Q:''Tom et Paula se sont embrassés devant le miroir.'' can mean:
1.Tom and Paula kissed each other in front of the mirror.
2.Tom and Paula kissed themselves in front of the mirror.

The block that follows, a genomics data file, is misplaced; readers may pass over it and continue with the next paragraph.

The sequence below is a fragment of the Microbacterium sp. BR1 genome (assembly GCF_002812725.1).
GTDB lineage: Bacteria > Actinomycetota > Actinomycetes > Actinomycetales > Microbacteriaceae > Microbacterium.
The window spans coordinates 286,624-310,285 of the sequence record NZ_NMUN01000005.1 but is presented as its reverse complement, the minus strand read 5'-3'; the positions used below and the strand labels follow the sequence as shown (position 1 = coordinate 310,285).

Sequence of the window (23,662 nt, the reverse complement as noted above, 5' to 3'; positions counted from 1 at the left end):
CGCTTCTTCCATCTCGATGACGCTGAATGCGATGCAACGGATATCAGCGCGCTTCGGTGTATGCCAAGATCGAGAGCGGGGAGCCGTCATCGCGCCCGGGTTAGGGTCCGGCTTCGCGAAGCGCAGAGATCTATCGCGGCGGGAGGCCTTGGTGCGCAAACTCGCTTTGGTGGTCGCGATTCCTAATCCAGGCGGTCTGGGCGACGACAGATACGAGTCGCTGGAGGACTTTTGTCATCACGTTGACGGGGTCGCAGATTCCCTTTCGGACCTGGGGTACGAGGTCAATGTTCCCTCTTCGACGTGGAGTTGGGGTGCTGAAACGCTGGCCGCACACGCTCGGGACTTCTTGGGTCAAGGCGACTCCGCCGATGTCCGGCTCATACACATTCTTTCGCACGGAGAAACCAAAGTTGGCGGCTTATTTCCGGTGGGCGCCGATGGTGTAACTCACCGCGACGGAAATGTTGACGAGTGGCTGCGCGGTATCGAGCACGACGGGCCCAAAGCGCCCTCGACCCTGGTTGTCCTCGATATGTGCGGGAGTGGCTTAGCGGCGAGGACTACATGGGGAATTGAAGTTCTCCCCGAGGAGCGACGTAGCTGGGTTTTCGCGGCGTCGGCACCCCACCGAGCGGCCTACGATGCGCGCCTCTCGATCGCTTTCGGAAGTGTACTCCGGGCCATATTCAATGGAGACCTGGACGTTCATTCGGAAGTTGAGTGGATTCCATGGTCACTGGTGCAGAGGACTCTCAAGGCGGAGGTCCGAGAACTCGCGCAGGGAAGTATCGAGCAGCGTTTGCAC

The first correct answer is the normal one, which fits the French sentence. The second one is technically correct, but the only google results of this example that I've found were linguistic works discussing how weird it was. I've asked some English native speakers (who are also familiar with French at various levels), and it is really weird. As a C2 French speaker, I also find this weird, I have never encountered the second meaning. Should we really interpret that sentence also as "Tom was kissing his own hand in front of the mirror and Paula was kissing her own hand in front of the mirror"? In an exercise on the reciprocity expressed by the reflexive verbs?Wasn't the original intention rather to put there both "Tom and Paula kissed each other in front of the mirror." and "Tom and Paula kissed in front of the mirror"? That would illustrate perfectly the issue at hand, that the reflexive pronoun is used in French and not in the English translation.
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